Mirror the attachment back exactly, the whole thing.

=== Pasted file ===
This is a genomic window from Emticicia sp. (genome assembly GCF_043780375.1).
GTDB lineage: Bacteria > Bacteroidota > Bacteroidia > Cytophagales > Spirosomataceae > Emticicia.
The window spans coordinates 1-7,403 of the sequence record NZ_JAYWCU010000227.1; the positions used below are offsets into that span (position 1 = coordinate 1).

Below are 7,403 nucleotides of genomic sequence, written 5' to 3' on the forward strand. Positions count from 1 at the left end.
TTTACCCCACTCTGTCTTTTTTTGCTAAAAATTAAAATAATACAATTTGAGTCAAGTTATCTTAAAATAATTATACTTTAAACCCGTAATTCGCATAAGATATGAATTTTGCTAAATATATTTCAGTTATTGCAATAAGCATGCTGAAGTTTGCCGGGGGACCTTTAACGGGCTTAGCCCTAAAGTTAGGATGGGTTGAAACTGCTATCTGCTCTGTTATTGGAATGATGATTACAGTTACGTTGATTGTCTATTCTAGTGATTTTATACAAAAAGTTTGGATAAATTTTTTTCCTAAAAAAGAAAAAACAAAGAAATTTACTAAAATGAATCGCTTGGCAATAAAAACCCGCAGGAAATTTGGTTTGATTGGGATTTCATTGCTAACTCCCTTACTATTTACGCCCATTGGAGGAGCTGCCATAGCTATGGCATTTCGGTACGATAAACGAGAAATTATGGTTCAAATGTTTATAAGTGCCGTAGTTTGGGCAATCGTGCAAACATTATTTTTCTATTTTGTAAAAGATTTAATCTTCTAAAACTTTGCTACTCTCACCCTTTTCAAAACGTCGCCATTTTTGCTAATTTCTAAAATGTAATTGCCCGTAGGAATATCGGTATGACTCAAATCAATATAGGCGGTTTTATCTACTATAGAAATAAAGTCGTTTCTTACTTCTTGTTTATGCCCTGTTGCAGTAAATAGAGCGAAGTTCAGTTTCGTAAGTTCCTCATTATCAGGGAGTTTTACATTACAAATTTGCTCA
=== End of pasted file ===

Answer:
This is a genomic window from Emticicia sp. (genome assembly GCF_043780375.1).
GTDB lineage: Bacteria > Bacteroidota > Bacteroidia > Cytophagales > Spirosomataceae > Emticicia.
The window spans coordinates 1-7,403 of the sequence record NZ_JAYWCU010000227.1; the positions used below are offsets into that span (position 1 = coordinate 1).

Below are 7,403 nucleotides of genomic sequence, written 5' to 3' on the forward strand. Positions count from 1 at the left end.
TTTACCCCACTCTGTCTTTTTTTGCTAAAAATTAAAATAATACAATTTGAGTCAAGTTATCTTAAAATAATTATACTTTAAACCCGTAATTCGCATAAGATATGAATTTTGCTAAATATATTTCAGTTATTGCAATAAGCATGCTGAAGTTTGCCGGGGGACCTTTAACGGGCTTAGCCCTAAAGTTAGGATGGGTTGAAACTGCTATCTGCTCTGTTATTGGAATGATGATTACAGTTACGTTGATTGTCTATTCTAGTGATTTTATACAAAAAGTTTGGATAAATTTTTTTCCTAAAAAAGAAAAAACAAAGAAATTTACTAAAATGAATCGCTTGGCAATAAAAACCCGCAGGAAATTTGGTTTGATTGGGATTTCATTGCTAACTCCCTTACTATTTACGCCCATTGGAGGAGCTGCCATAGCTATGGCATTTCGGTACGATAAACGAGAAATTATGGTTCAAATGTTTATAAGTGCCGTAGTTTGGGCAATCGTGCAAACATTATTTTTCTATTTTGTAAAAGATTTAATCTTCTAAAACTTTGCTACTCTCACCCTTTTCAAAACGTCGCCATTTTTGCTAATTTCTAAAATGTAATTGCCCGTAGGAATATCGGTATGACTCAAATCAATATAGGCGGTTTTATCTACTATAGAAATAAAGTCGTTTCTTACTTCTTGTTTATGCCCTGTTGCAGTAAATAGAGCGAAGTTCAGTTTCGTAAGTTCCTCATTATCAGGGAGTTTTACATTACAAATTTGCTCA